5 Responses to Telling Family Stories If You Have Kids by Birth & Adoption

  1. Pingback: November is National Family Stories Month

  2. Kathryn Hughes Kathryn Hughes says:

    I loved that article too. Wrote to the researchers and asked if they had done any work looking at family narrative and adoptees, and they said they hadn’t yet. I hope they do at some point. That’d be great to read, though I think this is quite relevant as it stands.

    It just makes sense to me that family stories help create that sense of identity and how they could help people integrate the different sides of themselves and their experiences. It ties in so closely to that story Joyce Pavao shares in her book about the native Hawaiian gentleman singing his name at the conference. Both his biological and adoptive families coming together in him and that becoming a part of how he views himself and relates to the world. That’s anecdotal, but at a recent conference I attended, some work out of the MTARP study relating to openness and a sense of identity was highlighted, and that also seems to reinforce the message that narratives and family stories play a strong role in development of identities.

    The way each person develops and interacts with those stories will be unique, so for the balance between biological and adopted kids in one family, I’d guess that supporting the idea that the family narratives, nice and complex and messy as they may be, are all equally valid. Also trying to make sure, just like ye good olde education research also says (I think..been a while), that facts and events are linked to a story and not left floating out in in mental and emotional space seems like it might be a good approach? First telling the story to a child, then letting the child tell the story so you can hear them build and weave their narrative?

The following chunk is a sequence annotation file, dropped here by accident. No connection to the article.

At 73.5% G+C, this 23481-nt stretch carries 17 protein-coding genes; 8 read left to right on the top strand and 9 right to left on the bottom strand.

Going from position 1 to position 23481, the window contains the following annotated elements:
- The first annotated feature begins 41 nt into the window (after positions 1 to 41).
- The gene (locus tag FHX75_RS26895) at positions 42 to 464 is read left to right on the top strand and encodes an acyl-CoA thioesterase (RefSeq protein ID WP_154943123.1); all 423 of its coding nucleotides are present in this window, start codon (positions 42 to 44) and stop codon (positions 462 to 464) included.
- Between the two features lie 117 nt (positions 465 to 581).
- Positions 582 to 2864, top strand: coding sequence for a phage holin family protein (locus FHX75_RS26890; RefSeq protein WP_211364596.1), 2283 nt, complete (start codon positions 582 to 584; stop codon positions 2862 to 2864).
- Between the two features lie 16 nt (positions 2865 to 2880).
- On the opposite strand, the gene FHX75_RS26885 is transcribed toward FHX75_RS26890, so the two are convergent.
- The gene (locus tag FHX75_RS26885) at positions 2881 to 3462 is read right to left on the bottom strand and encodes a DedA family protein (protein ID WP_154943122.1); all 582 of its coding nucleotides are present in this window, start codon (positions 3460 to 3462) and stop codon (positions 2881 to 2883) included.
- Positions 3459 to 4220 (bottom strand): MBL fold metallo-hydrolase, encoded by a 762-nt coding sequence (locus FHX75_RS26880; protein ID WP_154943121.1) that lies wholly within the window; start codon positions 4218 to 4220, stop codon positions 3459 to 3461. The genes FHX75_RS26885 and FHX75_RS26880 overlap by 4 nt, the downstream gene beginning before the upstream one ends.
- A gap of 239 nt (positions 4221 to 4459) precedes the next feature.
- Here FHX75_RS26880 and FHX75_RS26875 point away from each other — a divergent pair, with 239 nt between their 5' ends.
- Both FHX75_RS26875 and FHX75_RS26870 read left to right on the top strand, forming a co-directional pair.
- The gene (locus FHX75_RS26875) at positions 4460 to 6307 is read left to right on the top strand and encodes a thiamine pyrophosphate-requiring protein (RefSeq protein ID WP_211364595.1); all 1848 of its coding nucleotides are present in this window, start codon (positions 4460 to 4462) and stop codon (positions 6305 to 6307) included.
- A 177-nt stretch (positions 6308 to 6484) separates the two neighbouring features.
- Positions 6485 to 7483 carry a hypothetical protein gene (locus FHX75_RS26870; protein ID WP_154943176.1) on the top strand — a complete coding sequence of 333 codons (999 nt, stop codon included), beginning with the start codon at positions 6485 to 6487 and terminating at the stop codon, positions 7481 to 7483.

Yeah, OK, I’m saying this, but I really don’t have a practical sense of how that works. My daughter is tiny and an only at the moment. But by god that won’t stop me rambling! Looking forward to seeing what others with actual experience have to say.

  3. Egg Timer says:

    What an interesting post. Just dropping by from ICLW and like most people on this journey I have no idea what our family will look like… it could come through adoption or birth or a combination of the two.

  4. I think our family identity is totally connected to our stories. I plan on playing the Do You Know game with them when the college guys get home this summer. I worry after reading that article that perhaps we haven’t told enough grandparent stories.

  5. Good morning! I stumbled across this post and cannot agree with you more! Just yesterday, I gave an interview to a local newspaper reporter and she asked,”Why did you write this book?” I answered,”To give my adopted son roots.” I have a biological son and an adopted son. Their stories and lineage and characteristics are unique (nature) and shared (nurture). I penned a narrative non-fiction memoir to address the sorrows of infertility, the rigors of adoption, the navigation of an open adoption, and the joy of parenting biological AND adopted children. My book is THE EYE OF ADOPTION: the true story of my turbulent wait for a baby. I am getting GREAT reviews, so I think I must have honored others’ journeys by telling my story. Those of you who are connected to this blog, I urge you to read my book. It is on Amazon.com in paperback and Kindle versions. Also, I offer free downloads, so like my FB page: THE EYE OF ADOPTION or visit my website http://www.jodydyer.com for notifications of free Kindle downloads. God bless you all and your families!

    Jody Cantrell Dyer